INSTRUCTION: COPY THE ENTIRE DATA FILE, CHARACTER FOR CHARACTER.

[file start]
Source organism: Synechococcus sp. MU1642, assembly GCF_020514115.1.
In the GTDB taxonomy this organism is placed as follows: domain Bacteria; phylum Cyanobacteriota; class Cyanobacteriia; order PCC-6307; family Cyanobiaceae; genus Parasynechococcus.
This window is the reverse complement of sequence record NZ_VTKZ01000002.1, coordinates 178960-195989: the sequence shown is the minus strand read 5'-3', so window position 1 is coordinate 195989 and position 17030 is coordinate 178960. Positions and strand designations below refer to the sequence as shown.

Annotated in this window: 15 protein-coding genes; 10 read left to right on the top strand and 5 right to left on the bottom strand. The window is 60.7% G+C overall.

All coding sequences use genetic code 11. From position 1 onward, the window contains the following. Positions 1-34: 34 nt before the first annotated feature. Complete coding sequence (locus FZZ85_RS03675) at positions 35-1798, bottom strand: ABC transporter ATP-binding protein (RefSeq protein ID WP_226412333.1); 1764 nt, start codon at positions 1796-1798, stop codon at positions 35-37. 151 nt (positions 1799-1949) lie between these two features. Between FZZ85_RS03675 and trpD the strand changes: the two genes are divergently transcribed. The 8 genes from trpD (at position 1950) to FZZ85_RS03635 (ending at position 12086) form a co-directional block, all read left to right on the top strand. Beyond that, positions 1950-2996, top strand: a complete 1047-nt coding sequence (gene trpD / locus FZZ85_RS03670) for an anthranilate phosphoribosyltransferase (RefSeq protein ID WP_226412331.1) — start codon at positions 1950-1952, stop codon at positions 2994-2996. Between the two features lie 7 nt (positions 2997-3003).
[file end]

Source organism: Synechococcus sp. MU1642, assembly GCF_020514115.1.
In the GTDB taxonomy this organism is placed as follows: domain Bacteria; phylum Cyanobacteriota; class Cyanobacteriia; order PCC-6307; family Cyanobiaceae; genus Parasynechococcus.
This window is the reverse complement of sequence record NZ_VTKZ01000002.1, coordinates 178960-195989: the sequence shown is the minus strand read 5'-3', so window position 1 is coordinate 195989 and position 17030 is coordinate 178960. Positions and strand designations below refer to the sequence as shown.

Annotated in this window: 15 protein-coding genes; 10 read left to right on the top strand and 5 right to left on the bottom strand. The window is 60.7% G+C overall.

All coding sequences use genetic code 11. From position 1 onward, the window contains the following. Positions 1-34: 34 nt before the first annotated feature. Complete coding sequence (locus FZZ85_RS03675) at positions 35-1798, bottom strand: ABC transporter ATP-binding protein (RefSeq protein ID WP_226412333.1); 1764 nt, start codon at positions 1796-1798, stop codon at positions 35-37. 151 nt (positions 1799-1949) lie between these two features. Between FZZ85_RS03675 and trpD the strand changes: the two genes are divergently transcribed. The 8 genes from trpD (at position 1950) to FZZ85_RS03635 (ending at position 12086) form a co-directional block, all read left to right on the top strand. Beyond that, positions 1950-2996, top strand: a complete 1047-nt coding sequence (gene trpD / locus FZZ85_RS03670) for an anthranilate phosphoribosyltransferase (RefSeq protein ID WP_226412331.1) — start codon at positions 1950-1952, stop codon at positions 2994-2996. Between the two features lie 7 nt (positions 2997-3003).